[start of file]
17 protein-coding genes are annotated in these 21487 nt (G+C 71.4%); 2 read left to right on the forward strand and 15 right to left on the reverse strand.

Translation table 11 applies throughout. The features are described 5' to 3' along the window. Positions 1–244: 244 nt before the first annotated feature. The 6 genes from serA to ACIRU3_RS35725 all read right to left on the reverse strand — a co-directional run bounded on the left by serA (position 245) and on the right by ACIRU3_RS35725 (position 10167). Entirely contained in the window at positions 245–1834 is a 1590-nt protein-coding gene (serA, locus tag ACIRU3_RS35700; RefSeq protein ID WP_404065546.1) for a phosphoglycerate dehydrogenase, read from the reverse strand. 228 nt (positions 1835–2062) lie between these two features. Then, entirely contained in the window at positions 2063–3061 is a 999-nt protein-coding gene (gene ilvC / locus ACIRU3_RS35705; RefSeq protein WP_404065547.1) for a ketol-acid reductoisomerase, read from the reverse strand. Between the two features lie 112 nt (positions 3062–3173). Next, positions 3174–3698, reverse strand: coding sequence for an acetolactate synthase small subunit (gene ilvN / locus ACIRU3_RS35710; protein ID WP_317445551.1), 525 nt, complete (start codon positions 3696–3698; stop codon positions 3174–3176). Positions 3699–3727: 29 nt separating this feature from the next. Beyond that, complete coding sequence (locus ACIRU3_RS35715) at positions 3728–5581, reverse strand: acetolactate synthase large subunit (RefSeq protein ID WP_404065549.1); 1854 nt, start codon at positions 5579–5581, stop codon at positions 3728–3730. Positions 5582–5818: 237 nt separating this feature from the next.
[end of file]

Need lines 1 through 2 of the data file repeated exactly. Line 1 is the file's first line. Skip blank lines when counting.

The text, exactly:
17 protein-coding genes are annotated in these 21487 nt (G+C 71.4%); 2 read left to right on the forward strand and 15 right to left on the reverse strand.

Translation table 11 applies throughout. The features are described 5' to 3' along the window. Positions 1–244: 244 nt before the first annotated feature. The 6 genes from serA to ACIRU3_RS35725 all read right to left on the reverse strand — a co-directional run bounded on the left by serA (position 245) and on the right by ACIRU3_RS35725 (position 10167). Entirely contained in the window at positions 245–1834 is a 1590-nt protein-coding gene (serA, locus tag ACIRU3_RS35700; RefSeq protein ID WP_404065546.1) for a phosphoglycerate dehydrogenase, read from the reverse strand. 228 nt (positions 1835–2062) lie between these two features. Then, entirely contained in the window at positions 2063–3061 is a 999-nt protein-coding gene (gene ilvC / locus ACIRU3_RS35705; RefSeq protein WP_404065547.1) for a ketol-acid reductoisomerase, read from the reverse strand. Between the two features lie 112 nt (positions 3062–3173). Next, positions 3174–3698, reverse strand: coding sequence for an acetolactate synthase small subunit (gene ilvN / locus ACIRU3_RS35710; protein ID WP_317445551.1), 525 nt, complete (start codon positions 3696–3698; stop codon positions 3174–3176). Positions 3699–3727: 29 nt separating this feature from the next. Beyond that, complete coding sequence (locus ACIRU3_RS35715) at positions 3728–5581, reverse strand: acetolactate synthase large subunit (RefSeq protein ID WP_404065549.1); 1854 nt, start codon at positions 5579–5581, stop codon at positions 3728–3730. Positions 5582–5818: 237 nt separating this feature from the next.